March 22, 2012 OHA Director's messages on the web
To: All OHA employees
From: Bruce Goldberg, M.D., Director

Get a screening, tell a friend

"The cancer probably would have been caught and maybe removed with the recommended screening. It's a life lost and I hope his story will help someone take the step to get screened."
~ Warrenton, Ore., resident Karen Williams, whose husband, Jimmy, died at age 56, two years after deciding against being screened for colorectal cancer despite a doctor's recommendation

When we talk about preventing chronic diseases in the work we do, it's sometimes difficult to persuade people to look ahead — way ahead, years down the road — when they make decisions about their health. But personal responsibility is an important part of Oregon's health care transformation effort.

Eating better, exercising and avoiding tobacco can reduce your risk of developing a number of chronic diseases, such as cardiovascular disease, diabetes, asthma, arthritis and cancer, a year from now, or 10 or 20 years from now.

With one simple health screening, you could prevent the second-deadliest form of cancer.

March is Colorectal Cancer Awareness Month. It's an important reminder that everyone older than 50 should be screened for colorectal cancer. If you haven't been screened, your doctor can recommend a screening option that's right for you. Some options allow your doctor to identify and remove polyps before they turn cancerous. All screening options can catch cancer early when it's highly treatable.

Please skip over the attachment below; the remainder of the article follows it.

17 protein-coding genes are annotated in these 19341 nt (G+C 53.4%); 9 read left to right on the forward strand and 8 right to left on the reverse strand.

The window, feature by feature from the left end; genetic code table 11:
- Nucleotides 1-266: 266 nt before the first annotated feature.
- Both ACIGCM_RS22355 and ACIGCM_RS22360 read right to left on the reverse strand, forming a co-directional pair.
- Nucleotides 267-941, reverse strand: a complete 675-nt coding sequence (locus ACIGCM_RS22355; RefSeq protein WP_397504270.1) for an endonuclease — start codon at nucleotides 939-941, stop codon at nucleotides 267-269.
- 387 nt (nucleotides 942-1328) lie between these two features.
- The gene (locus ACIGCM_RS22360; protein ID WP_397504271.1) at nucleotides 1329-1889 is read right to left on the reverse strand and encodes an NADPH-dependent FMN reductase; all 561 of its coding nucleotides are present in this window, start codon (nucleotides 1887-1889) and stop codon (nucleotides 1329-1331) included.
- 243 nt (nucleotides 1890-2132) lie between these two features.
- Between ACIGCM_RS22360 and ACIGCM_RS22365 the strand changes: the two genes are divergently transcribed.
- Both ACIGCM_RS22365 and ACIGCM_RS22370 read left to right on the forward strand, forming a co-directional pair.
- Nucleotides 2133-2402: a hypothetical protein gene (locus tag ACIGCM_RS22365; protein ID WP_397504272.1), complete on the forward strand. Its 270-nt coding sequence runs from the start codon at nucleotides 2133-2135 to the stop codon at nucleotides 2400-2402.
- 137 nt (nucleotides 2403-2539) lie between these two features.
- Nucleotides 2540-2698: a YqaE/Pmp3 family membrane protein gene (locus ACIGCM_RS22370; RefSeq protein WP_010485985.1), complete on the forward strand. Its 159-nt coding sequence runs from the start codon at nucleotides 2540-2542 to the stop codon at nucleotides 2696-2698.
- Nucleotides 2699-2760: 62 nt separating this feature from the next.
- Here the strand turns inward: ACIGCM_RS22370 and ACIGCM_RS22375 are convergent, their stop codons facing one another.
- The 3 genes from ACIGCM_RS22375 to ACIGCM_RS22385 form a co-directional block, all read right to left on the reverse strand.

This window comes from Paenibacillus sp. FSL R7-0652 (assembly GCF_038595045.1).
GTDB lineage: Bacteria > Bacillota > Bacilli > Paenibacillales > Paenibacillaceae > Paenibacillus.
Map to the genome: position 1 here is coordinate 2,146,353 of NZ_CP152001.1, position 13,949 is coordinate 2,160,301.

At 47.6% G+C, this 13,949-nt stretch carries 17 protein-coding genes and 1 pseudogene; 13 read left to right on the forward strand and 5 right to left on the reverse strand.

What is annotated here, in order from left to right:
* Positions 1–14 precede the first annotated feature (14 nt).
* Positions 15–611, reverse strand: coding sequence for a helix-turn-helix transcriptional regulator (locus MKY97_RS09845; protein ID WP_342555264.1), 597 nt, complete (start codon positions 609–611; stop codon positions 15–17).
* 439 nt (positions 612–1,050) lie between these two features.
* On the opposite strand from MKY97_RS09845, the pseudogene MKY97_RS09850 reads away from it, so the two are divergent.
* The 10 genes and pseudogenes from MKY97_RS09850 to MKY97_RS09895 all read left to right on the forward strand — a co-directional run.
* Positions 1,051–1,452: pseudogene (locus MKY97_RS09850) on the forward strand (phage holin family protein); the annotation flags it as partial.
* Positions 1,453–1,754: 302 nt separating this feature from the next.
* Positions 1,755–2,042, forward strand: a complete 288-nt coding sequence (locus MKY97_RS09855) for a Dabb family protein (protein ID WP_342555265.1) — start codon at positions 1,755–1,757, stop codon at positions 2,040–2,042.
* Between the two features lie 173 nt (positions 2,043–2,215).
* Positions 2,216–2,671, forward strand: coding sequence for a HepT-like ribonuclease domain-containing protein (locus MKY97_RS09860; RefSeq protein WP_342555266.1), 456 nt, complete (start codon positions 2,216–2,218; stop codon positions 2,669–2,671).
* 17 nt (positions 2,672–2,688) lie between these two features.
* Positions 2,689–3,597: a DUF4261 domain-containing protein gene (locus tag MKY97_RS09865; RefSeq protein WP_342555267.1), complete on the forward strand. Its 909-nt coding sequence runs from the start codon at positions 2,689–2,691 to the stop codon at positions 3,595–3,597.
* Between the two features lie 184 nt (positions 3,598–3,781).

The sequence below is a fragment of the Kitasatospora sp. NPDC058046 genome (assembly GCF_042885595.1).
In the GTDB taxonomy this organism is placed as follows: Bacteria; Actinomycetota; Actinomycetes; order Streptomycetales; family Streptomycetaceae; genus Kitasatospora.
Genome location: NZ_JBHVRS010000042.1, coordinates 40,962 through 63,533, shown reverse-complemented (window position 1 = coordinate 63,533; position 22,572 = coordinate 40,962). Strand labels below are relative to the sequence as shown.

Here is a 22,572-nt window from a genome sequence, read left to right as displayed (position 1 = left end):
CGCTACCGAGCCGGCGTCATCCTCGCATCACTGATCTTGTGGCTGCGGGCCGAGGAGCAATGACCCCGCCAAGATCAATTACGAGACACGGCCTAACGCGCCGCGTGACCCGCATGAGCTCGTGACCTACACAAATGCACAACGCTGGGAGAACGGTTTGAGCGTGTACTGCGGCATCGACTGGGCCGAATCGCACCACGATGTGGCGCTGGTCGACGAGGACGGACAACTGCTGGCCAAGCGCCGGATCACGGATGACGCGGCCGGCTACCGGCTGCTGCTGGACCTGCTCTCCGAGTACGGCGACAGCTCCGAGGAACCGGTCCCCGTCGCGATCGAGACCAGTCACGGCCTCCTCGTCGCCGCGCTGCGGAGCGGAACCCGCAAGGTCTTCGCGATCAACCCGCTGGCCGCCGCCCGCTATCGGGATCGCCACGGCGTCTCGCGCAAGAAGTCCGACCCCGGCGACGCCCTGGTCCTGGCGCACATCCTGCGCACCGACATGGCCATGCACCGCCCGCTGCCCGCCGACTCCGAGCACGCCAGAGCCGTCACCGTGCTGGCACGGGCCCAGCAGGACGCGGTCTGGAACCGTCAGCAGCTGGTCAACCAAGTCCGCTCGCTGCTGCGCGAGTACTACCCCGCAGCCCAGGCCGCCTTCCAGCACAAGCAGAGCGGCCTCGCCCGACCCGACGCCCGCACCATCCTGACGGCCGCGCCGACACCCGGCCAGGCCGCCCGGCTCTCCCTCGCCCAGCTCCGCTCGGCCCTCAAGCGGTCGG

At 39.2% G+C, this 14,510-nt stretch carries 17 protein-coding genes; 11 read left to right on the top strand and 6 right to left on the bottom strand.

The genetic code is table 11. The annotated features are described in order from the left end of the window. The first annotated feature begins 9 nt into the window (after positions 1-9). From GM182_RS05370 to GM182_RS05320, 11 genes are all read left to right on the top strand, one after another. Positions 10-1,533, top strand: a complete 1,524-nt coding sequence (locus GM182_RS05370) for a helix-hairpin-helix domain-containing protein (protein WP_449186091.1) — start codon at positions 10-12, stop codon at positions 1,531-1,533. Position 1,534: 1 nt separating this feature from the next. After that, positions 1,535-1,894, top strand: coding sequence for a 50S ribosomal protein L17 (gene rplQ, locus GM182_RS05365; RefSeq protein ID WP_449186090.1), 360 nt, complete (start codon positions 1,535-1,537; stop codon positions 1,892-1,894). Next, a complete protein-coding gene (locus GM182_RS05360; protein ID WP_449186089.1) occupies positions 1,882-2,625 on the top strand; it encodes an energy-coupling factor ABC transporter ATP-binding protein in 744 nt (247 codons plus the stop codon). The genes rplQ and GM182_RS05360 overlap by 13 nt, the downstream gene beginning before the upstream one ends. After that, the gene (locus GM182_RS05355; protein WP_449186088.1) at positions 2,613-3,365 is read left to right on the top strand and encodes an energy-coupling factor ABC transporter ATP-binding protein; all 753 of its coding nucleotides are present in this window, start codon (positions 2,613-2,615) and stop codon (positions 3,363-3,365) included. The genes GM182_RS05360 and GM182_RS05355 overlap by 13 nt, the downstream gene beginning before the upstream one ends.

If you have been screened, your story could save a life. Talk about your experience with your co-workers and other people in your lives, and encourage them to get screened, too. People trust information most when they receive it from someone they know.

We value your health and aim to provide a workplace environment and benefits that help you reach your wellness goals. If you have ideas of things we might do here at work to encourage people to be screened — or take other steps to improve their health — please let me know.

You can also find more information and read Oregonians' stories about how colorectal cancer and screening have affected their lives at

OHA on the web